Crystal Mason almost didn’t vote. When she arrived at her polling place in Rendon, Texas, on Election Day in 2016, poll workers told her she wasn’t on the voter rolls. Mason, a former tax preparer, had recently gotten out of prison for a felony conviction for tax fraud. She had taken part in a scheme in which she inflated her customers’ deductions so they could get higher returns. After three years in prison, she was now on supervised release, rebuilding her life. She had a new job at a quality-assurance company and was going to night school to be an aesthetician. Part of becoming a productive member of society again, she knew, was participating in democracy. Plus, her mom had been nagging her to exercise her civic right.
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When her name wasn’t on the rolls, Mason started to leave. One of the election workers stopped her. She could fill out a provisional ballot, he said, which would only count if she was later found eligible to vote. Another election worker walked her through the ballot, and Mason filled in the bubble for Hillary Clinton, who she hoped would become the first woman president.
Three months later, she was arrested for voting illegally. Texas law stipulates that convicted felons are only able to vote once they’ve completed their punishment, including parole and probation. Because she was on supervised release when she cast her ballot, a state district judge ruled, she had broken the law. She maintains that she had no idea she couldn’t vote, and never would have risked it had she known. “Why would I dare jeopardize everything that was going for me? I’m going to vote just to throw everything away?” says Mason, who’s now 43. In March, she was sentenced to prison for the offense—for five years.
More than 6.1 million Americans are not able to vote because of a current or previous felony conviction, according to the Sentencing Project, a nonprofit that advocates for criminal justice reform. The laws vary from state to state: In Vermont and Maine, felons can cast a ballot from prison; in Florida, they’re barred from voting forever. (A measure to restore voting rights to felons, excluding those convicted of murder or sexual assault, is on the state’s ballot next month.) In a criminal justice system that disproportionately locks up minorities—African Americans are incarcerated at more than five times the rate of Caucasians—felony disenfranchisement means that an inordinate number of African Americans are prohibited from voting. More than 7 percent are disenfranchised due to their criminal records, compared to less than 2 percent of all other ethnic groups combined.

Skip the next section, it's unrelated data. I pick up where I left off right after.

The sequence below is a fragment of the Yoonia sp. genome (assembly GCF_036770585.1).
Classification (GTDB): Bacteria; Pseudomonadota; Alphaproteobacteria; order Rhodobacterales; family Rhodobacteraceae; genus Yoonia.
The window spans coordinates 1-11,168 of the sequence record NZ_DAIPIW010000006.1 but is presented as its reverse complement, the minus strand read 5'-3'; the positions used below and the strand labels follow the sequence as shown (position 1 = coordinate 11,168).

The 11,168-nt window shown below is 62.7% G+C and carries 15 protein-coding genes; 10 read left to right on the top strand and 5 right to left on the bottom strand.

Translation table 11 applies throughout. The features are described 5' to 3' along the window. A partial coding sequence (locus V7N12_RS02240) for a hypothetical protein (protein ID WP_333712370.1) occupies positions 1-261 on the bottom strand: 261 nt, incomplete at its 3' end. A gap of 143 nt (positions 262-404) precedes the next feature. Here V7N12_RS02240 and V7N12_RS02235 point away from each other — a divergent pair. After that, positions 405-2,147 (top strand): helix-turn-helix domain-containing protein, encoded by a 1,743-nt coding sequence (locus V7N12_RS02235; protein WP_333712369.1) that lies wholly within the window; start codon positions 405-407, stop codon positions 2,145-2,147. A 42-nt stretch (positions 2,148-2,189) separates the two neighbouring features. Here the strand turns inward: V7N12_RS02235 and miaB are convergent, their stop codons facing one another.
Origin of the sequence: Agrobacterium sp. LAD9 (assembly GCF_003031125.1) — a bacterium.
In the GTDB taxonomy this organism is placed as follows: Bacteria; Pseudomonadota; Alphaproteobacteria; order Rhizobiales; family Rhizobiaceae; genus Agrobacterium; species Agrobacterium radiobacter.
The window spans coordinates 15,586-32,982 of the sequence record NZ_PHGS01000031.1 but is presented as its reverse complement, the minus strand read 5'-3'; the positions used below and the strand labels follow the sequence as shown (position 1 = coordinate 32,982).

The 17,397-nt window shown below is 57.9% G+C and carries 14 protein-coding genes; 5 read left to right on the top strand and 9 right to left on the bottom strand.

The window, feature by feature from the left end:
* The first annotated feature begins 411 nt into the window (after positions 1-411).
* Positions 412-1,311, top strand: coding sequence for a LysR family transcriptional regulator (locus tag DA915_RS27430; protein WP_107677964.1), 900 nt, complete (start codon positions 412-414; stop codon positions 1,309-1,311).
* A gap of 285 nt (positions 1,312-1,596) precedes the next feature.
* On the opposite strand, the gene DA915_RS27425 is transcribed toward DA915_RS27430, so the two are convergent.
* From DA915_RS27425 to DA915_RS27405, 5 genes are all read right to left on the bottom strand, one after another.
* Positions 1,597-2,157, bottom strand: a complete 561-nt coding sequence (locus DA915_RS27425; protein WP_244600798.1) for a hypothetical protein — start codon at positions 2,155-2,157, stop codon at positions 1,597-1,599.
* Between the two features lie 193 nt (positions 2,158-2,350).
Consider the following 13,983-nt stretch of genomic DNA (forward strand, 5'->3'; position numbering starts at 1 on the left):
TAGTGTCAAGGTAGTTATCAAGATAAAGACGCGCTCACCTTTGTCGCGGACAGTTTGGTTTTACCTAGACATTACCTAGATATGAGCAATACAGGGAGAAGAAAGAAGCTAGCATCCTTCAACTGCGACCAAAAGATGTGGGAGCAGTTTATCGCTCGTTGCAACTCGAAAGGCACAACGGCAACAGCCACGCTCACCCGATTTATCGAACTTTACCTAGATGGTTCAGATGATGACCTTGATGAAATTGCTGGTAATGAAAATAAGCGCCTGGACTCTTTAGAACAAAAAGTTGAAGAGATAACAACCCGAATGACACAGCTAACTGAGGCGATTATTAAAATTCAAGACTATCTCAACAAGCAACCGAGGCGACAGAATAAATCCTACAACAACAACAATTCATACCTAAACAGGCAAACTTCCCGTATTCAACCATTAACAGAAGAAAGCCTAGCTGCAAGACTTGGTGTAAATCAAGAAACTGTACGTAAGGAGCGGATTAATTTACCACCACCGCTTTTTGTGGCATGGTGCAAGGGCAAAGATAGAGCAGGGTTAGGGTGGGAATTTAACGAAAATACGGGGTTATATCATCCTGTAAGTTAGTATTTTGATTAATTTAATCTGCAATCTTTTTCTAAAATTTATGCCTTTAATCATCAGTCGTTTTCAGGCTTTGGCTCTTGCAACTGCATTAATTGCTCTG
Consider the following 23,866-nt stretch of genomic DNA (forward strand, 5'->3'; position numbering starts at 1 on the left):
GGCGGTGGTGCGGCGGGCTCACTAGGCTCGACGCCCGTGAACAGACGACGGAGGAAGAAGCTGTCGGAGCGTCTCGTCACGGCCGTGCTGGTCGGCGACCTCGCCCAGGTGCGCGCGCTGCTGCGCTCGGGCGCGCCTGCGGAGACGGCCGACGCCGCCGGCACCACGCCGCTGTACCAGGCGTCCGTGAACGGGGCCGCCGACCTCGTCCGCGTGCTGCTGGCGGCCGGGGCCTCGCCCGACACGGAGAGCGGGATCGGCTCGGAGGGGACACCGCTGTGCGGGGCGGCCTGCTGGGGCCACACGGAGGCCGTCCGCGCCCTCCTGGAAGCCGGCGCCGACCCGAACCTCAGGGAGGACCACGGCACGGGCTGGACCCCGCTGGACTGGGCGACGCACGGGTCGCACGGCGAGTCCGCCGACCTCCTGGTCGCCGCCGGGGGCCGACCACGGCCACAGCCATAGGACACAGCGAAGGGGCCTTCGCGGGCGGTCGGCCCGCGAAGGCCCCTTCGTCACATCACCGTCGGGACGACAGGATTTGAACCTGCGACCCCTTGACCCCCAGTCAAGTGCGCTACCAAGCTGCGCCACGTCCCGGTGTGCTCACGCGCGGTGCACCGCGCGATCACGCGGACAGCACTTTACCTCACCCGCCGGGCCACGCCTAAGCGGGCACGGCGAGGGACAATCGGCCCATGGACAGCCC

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“It’s difficult enough for people coming out of prison to make it constructively in society,” says Marc Mauer, executive director of the Sentencing Project.“When the message comes across that you’re really not a full citizen, that’s only going to harm any efforts toward successful reentry.”
Texas has been part of a fervent crackdown on voting rights, implementing laws that proponents claim keep voter fraud at bay—and critics say primarily target minority voters. In a 2016 ruling striking down the state’s strict voter ID law, a U.S. appeals court found only two in-person voter-fraud convictions out of 20 million ballots cast before the law’s passage. “One can’t help but think that they were trying to make a bigger political point,” Mauer says of Mason’s harsh sentence.
The Tarrant County district attorney’s office points out that prosecutors initially offered Mason probation if she agreed to plead guilty, a deal she and her lawyer rejected. Samantha Jordan, the spokeswoman for the DA’s office, says that Mason knew exactly what she was doing when she cast her ballot. Her provisional ballot included an affidavit swearing that if she was a felon, she had finished her probation or supervision and was therefore eligible to vote. Mason signed it. (She says she didn’t read it carefully.) The county elections administrator also sent a letter dated June 25, 2013, to her home address, informing her that her registration would be canceled due to her felony conviction. She was in prison, serving her sentence, at the time.
Ultimately, Mason’s vote never actually counted; election workers voided it when they determined she wasn’t eligible. She is in the process of appealing her conviction. Her lawyer, Alison Grinter, argues that because her ballot didn’t count, she isn’t guilty of voting at all. And she asserts that Mason, who is black, is the victim of a “targeted intimidation campaign.” Her sentence, she says, will serve to scare other minority voters who fear jail time if they don’t do everything exactly right. “This is pure and simple voter intimidation,” Grinter says.
After Mason was arrested last year, she vowed to never vote again. Eventually, she changed her mind, because “that’s exactly what they wanted.” Voting, she says, is critical to ensuring that the law is applied equally to everyone. “We have to get the right people in office to actually be there for everybody,” Mason says. “If you’re eligible to vote, vote. Because it really matters.” She knows this more than anyone.
This article originally appeared in the October 2018 issue of ELLE.